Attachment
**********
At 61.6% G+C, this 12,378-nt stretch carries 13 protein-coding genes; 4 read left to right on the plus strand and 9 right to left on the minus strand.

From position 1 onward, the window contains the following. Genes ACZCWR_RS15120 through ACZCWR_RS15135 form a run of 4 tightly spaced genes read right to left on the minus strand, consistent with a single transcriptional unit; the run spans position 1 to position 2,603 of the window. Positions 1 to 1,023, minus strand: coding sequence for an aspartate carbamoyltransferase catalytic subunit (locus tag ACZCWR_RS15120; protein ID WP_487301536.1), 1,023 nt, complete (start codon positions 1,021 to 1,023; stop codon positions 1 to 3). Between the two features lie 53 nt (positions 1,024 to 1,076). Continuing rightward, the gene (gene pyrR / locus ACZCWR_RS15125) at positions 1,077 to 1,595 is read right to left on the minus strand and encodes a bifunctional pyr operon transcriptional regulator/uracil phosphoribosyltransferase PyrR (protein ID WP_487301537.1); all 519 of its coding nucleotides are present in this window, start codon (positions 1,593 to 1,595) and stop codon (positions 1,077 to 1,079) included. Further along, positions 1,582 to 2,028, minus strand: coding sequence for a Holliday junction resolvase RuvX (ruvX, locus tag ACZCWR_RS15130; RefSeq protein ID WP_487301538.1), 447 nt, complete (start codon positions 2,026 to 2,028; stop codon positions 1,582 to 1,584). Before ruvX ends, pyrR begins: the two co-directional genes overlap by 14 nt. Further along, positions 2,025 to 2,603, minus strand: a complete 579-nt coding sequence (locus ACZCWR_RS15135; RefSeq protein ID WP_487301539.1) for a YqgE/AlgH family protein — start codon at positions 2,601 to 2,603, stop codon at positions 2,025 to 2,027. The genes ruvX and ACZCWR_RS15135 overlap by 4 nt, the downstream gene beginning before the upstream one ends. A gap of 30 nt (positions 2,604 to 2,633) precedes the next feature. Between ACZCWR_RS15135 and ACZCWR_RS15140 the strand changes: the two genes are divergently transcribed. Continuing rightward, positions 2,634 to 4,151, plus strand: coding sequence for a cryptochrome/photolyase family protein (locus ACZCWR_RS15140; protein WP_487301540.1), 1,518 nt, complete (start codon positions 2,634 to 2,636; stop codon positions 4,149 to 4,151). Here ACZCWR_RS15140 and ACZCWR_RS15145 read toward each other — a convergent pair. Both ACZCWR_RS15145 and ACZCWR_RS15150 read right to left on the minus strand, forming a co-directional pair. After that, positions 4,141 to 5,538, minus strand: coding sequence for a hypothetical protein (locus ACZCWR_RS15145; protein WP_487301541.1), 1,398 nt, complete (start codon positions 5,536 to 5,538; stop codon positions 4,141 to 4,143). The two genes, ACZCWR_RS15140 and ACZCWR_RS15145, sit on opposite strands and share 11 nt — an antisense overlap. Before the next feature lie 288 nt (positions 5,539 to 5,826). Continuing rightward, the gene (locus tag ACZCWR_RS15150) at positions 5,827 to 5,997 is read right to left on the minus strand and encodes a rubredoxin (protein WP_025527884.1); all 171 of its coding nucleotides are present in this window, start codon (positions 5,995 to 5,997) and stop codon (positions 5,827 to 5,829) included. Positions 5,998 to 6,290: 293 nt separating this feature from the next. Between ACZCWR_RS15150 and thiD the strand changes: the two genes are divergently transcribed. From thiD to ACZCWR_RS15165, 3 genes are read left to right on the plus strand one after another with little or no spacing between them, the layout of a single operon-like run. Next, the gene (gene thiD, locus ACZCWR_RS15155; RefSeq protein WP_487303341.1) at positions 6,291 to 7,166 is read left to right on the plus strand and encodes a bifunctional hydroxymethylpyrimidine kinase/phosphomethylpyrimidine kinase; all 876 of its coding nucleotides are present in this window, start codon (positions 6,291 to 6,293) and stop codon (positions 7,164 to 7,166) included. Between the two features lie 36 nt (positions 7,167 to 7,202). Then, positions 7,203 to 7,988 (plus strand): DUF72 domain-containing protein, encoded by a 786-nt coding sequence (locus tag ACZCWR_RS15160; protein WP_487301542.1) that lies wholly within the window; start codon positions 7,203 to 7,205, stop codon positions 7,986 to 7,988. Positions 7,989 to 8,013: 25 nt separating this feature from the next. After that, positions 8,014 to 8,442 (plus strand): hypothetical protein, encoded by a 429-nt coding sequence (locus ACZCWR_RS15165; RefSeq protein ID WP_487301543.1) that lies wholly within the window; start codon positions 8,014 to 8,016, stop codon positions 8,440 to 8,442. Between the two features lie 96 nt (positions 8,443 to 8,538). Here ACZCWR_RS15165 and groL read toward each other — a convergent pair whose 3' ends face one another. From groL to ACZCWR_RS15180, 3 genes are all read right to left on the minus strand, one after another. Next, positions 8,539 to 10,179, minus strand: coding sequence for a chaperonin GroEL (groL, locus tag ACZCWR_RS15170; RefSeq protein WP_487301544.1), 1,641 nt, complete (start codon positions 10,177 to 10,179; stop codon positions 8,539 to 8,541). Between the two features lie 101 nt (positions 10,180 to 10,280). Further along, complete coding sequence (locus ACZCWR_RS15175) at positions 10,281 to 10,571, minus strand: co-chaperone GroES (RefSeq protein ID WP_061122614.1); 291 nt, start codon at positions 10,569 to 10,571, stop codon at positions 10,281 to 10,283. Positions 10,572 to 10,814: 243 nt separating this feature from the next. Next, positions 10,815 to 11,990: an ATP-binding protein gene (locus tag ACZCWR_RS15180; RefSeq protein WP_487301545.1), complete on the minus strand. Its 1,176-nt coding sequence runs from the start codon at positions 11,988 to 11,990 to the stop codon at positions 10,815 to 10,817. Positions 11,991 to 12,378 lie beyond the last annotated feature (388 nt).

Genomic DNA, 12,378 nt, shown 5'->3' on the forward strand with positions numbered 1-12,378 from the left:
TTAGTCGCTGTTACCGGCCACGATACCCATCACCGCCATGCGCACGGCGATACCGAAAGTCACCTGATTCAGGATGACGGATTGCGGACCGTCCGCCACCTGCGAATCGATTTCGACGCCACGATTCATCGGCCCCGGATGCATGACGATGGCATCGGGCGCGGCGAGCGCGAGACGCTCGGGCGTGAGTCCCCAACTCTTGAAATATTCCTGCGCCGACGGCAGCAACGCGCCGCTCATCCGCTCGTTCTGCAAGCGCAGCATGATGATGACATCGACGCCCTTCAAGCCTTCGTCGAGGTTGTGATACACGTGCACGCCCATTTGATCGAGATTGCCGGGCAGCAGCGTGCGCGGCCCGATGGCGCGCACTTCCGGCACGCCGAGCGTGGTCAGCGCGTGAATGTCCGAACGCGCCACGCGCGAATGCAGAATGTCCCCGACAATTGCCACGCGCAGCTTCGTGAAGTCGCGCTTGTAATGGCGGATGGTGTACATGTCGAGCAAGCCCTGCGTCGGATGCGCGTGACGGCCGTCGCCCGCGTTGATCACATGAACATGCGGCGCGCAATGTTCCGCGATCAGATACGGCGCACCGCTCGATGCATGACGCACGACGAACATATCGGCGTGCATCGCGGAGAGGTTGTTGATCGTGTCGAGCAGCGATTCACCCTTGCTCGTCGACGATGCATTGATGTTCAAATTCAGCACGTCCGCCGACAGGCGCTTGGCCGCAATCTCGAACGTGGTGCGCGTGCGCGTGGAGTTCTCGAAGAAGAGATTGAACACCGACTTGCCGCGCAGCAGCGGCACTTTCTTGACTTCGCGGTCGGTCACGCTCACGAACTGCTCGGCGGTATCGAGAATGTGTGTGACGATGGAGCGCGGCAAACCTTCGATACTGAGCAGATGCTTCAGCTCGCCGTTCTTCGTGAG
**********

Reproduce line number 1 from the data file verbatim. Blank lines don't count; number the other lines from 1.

At 61.6% G+C, this 12,378-nt stretch carries 13 protein-coding genes; 4 read left to right on the plus strand and 9 right to left on the minus strand.